“Speedball?” I asked. (There is a belief among many IV drug users that the rush from cocaine is more powerful when administered this way.)
“No, it’s dope and crystal,” she replied. “Meth.”
In exchange for his help, the young woman left my source a small piece of the drug. The meth was so clear and finely formed that it looked like a precious gemstone in the palm of his hand. After nearly a decade covering East Coast drug markets, this was the first time I had seen crystal meth, or “ice,” as it was called when it first made headlines in the 1990s.
By summer 2018 it was clear this wasn’t an anomaly. A new pipeline was funneling methamphetamine into Kensington. The drug was cheap (going for as little as $70 a gram) and, according to users, highly potent.
The City of Brotherly Love was not always a stranger to meth. But the off-white “crank” of yesteryear looked nothing like the piece of “glass” I examined in the tent that day.
For decades Philly’s meth trade was firmly under control of outlaw motorcycle clubs—largely the Pagans (who maintained a strong presence in Philadelphia), but also the Warlocks, who until recently still operated a clubhouse in Fishtown, just south of Kensington.
These gangs worked with the Irish mob and their Kensington associates in the K&A Gang on the production and distribution end—and also with the Italian Mafia, which trafficked phenyl-2-propanone, (P2P), a precursor chemical for making meth, on the supply side.
True to long-established patterns of unintended consequences, the crackdown pushed manufacturing away from small-to-mid-sized operations in the US to “superlabs” south of the border.
As the War on Drugs accelerated during Bill Clinton’s presidency, however, Washington unleashed an assault on domestic meth production. In 1996 Congress passed the Comprehensive Methamphetamine Control Act, tightening controls on precursor chemicals and earmarking money for additional DEA agents. Janet Reno, Clinton’s Attorney General, promised to eradicate domestic meth production, and by that measure the effort was largely a success. Lab seizures plummeted in the US, and the virtual disappearance of P2P forced meth cooks to rely on a limited supply of pseudoephedrine.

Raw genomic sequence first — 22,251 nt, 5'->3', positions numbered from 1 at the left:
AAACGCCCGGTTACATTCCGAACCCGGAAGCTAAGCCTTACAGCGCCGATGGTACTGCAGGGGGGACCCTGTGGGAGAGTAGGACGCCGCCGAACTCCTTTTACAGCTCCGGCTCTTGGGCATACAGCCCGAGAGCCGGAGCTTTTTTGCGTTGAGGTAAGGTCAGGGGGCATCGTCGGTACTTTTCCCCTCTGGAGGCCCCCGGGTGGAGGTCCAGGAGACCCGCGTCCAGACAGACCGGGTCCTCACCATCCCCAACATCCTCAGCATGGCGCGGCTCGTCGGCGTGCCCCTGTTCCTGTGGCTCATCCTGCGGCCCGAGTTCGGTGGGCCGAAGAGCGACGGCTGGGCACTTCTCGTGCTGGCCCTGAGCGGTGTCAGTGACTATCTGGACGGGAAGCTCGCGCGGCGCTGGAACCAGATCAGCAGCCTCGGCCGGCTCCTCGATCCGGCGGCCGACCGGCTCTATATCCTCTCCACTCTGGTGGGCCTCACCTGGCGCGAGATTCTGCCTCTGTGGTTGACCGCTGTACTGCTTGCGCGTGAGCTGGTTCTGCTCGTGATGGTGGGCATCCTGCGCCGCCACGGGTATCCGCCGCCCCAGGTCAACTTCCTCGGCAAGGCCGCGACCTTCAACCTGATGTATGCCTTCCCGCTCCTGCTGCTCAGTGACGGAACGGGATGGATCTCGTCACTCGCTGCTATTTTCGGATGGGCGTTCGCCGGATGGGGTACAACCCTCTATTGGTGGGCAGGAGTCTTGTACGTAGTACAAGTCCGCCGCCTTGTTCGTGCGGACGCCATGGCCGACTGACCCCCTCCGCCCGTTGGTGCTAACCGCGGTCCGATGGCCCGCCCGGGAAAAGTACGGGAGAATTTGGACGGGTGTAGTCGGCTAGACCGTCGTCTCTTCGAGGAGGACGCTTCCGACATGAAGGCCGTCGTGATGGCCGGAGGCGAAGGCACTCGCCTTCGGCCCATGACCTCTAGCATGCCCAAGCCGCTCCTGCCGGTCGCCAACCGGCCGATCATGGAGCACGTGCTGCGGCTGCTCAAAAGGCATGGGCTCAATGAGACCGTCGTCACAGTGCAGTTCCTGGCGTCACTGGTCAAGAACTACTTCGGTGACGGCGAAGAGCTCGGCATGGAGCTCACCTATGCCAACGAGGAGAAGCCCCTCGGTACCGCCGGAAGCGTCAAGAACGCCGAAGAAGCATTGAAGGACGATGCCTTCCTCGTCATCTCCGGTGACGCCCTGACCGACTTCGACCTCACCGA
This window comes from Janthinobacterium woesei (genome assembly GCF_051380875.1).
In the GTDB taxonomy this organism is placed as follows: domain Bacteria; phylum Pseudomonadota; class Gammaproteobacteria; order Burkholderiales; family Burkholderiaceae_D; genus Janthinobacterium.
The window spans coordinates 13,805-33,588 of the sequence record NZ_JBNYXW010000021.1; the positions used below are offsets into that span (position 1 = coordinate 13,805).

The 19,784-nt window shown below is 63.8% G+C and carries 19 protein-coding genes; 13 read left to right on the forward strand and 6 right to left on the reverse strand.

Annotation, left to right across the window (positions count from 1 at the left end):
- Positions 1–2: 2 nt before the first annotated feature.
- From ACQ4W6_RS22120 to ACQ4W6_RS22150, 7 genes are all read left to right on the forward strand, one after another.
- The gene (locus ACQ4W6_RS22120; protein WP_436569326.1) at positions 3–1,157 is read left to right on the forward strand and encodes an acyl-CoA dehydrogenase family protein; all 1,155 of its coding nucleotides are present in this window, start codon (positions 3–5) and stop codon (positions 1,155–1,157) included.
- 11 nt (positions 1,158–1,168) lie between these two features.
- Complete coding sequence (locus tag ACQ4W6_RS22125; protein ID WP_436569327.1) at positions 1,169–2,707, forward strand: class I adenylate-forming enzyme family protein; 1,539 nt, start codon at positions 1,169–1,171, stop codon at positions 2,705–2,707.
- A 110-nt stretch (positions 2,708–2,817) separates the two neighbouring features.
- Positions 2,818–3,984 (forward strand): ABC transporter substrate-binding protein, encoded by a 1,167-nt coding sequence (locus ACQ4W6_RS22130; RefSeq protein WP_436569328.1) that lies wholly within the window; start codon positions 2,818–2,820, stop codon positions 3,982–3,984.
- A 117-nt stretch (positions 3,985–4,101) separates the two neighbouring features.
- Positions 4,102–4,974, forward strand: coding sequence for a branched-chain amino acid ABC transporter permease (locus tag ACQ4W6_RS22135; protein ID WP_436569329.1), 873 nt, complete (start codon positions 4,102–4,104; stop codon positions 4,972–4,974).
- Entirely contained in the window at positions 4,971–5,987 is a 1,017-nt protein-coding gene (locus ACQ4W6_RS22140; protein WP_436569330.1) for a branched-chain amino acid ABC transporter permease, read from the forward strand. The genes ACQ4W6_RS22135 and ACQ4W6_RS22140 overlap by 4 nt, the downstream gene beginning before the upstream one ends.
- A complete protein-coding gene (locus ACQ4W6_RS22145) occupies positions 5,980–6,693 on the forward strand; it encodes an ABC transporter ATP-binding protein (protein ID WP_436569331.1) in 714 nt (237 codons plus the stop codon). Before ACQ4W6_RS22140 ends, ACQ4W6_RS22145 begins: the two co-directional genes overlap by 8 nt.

But the crackdown—true to long-established patterns of unintended consequences—ultimately pushed manufacturing away from small-to-mid-sized operations in the US to “superlabs” south of the border. These were found largely in the western Mexican state of Jalisco, where cartels consolidated control over the ports and precursor chemicals like pure ephedrine, shipped from China. The labs began pumping out a potent, smokable form of d-methamphetamine, which quickly spread throughout the western US.
According to one federal law enforcement source who spent years busting meth labs, the average purity of meth seized prior to the crackdown on domestic production was 40-50 percent or less. Once Mexican cartels became the dominant suppliers in the early 2000s, purity shot to 80 percent and up.
By then Philadelphia’s old-school meth trade was on life support. The first to go down were 19 members of the Philly mob, including then-boss Nicodemo Scarfo, who were convicted of a raft of charges including drug trafficking in 1988.
Over the next decade feds would zero in on the K&A Gang and their outlaw biker associates. In 1998, nine defendants—including ringleader Thomas Zaroff Sr., who lived in East Kensington—were arrested and charged with distributing hundreds of pounds of meth, some of which they manufactured in a lab in Delaware.
After that methamphetamine became a low priority for law enforcement in the Philadelphia area, simply because there was so little of it around. In 2009, Zaroff’s son was indicted for allegedly facilitating a shipment of meth from Mexico for a federal informant. But crystal meth remained on the fringes of Phily drug culture.